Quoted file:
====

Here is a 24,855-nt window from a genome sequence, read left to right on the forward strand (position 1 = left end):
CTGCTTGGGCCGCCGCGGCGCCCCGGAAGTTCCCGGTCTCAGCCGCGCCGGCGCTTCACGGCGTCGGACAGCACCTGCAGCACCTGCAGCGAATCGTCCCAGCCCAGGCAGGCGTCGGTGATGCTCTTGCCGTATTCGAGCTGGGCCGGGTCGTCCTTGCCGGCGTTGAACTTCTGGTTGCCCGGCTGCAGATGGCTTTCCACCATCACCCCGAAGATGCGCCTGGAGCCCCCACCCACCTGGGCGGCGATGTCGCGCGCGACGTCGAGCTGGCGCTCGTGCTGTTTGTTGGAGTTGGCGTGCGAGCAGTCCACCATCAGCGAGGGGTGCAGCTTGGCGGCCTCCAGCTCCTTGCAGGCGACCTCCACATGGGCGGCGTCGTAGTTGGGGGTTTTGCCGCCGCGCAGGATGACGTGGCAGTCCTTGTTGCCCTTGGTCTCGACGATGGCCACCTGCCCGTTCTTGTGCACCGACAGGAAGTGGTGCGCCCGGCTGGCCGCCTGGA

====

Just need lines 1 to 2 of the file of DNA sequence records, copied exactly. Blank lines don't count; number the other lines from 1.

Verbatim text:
Here is a 24,855-nt window from a genome sequence, read left to right on the forward strand (position 1 = left end):
CTGCTTGGGCCGCCGCGGCGCCCCGGAAGTTCCCGGTCTCAGCCGCGCCGGCGCTTCACGGCGTCGGACAGCACCTGCAGCACCTGCAGCGAATCGTCCCAGCCCAGGCAGGCGTCGGTGATGCTCTTGCCGTATTCGAGCTGGGCCGGGTCGTCCTTGCCGGCGTTGAACTTCTGGTTGCCCGGCTGCAGATGGCTTTCCACCATCACCCCGAAGATGCGCCTGGAGCCCCCACCCACCTGGGCGGCGATGTCGCGCGCGACGTCGAGCTGGCGCTCGTGCTGTTTGTTGGAGTTGGCGTGCGAGCAGTCCACCATCAGCGAGGGGTGCAGCTTGGCGGCCTCCAGCTCCTTGCAGGCGACCTCCACATGGGCGGCGTCGTAGTTGGGGGTTTTGCCGCCGCGCAGGATGACGTGGCAGTCCTTGTTGCCCTTGGTCTCGACGATGGCCACCTGCCCGTTCTTGTGCACCGACAGGAAGTGGTGCGCCCGGCTGGCCGCCTGGA